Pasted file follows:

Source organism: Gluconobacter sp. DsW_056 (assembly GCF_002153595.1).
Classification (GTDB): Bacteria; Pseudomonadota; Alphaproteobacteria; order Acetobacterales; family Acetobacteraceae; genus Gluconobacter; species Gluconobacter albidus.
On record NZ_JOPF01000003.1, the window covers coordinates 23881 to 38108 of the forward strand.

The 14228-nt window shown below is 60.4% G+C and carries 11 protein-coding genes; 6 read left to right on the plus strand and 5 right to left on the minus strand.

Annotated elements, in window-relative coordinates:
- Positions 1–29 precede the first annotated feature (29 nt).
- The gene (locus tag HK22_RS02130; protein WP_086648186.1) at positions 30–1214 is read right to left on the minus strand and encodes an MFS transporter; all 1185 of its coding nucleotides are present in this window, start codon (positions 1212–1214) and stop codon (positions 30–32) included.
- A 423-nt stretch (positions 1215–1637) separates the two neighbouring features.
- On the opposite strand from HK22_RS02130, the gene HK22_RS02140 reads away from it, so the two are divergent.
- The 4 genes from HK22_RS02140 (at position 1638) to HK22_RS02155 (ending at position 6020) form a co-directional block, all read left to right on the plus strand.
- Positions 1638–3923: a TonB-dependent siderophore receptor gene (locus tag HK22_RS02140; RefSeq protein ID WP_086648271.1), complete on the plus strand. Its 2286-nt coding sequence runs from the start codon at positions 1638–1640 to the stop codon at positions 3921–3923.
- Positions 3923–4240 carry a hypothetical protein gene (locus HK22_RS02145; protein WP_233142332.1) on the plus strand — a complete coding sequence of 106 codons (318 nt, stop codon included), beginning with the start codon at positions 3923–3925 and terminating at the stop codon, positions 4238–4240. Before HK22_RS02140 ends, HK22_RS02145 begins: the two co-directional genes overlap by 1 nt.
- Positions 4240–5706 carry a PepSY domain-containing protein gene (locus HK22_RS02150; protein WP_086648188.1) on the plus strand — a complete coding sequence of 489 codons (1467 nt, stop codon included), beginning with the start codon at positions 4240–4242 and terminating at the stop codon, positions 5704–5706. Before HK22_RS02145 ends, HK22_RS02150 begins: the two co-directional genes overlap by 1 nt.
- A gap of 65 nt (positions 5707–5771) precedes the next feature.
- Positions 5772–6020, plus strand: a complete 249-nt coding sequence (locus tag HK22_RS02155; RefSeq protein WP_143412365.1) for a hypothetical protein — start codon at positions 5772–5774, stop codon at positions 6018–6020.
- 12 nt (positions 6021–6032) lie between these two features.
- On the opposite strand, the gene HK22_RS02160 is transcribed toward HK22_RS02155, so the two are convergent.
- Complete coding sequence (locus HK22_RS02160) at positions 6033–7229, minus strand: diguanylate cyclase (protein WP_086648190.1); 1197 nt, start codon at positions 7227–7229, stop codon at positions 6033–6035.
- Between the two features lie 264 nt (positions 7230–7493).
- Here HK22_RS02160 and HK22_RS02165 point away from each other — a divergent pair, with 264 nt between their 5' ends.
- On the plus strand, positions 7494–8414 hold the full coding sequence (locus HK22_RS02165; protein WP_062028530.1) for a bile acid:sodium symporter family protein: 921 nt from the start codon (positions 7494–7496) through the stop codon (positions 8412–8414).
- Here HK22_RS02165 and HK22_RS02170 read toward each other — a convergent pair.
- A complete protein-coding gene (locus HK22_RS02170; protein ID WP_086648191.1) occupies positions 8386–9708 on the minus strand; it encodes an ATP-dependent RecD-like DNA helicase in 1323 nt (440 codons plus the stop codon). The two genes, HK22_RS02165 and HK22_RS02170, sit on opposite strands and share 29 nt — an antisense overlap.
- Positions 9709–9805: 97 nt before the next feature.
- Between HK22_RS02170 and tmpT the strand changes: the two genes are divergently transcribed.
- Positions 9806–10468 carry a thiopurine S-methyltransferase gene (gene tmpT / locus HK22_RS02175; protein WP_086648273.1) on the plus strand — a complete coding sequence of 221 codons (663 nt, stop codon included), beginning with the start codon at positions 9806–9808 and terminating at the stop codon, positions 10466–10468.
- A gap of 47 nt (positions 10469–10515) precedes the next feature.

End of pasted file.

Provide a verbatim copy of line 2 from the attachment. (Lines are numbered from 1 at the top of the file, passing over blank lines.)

Classification (GTDB): Bacteria; Pseudomonadota; Alphaproteobacteria; order Acetobacterales; family Acetobacteraceae; genus Gluconobacter; species Gluconobacter albidus.